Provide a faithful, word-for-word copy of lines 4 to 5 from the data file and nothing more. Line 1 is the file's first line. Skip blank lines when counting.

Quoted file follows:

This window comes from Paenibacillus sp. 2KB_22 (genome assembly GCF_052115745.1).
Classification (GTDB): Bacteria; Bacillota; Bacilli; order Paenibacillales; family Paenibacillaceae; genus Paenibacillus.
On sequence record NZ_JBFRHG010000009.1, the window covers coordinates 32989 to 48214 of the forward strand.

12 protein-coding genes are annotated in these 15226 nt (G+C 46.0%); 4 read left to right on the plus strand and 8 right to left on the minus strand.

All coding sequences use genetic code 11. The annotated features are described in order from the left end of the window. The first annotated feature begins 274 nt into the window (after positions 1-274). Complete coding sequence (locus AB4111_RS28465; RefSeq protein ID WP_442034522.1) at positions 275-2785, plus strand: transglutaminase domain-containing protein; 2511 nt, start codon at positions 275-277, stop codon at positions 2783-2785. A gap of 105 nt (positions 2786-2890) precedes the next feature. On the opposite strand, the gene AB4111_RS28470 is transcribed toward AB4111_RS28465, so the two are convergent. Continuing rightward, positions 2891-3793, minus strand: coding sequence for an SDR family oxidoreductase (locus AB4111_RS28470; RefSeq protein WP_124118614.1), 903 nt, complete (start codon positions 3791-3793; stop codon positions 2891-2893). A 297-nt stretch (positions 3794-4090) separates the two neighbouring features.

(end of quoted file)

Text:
12 protein-coding genes are annotated in these 15226 nt (G+C 46.0%); 4 read left to right on the plus strand and 8 right to left on the minus strand.

All coding sequences use genetic code 11. The annotated features are described in order from the left end of the window. The first annotated feature begins 274 nt into the window (after positions 1-274). Complete coding sequence (locus AB4111_RS28465; RefSeq protein ID WP_442034522.1) at positions 275-2785, plus strand: transglutaminase domain-containing protein; 2511 nt, start codon at positions 275-277, stop codon at positions 2783-2785. A gap of 105 nt (positions 2786-2890) precedes the next feature. On the opposite strand, the gene AB4111_RS28470 is transcribed toward AB4111_RS28465, so the two are convergent. Continuing rightward, positions 2891-3793, minus strand: coding sequence for an SDR family oxidoreductase (locus AB4111_RS28470; RefSeq protein WP_124118614.1), 903 nt, complete (start codon positions 3791-3793; stop codon positions 2891-2893). A 297-nt stretch (positions 3794-4090) separates the two neighbouring features.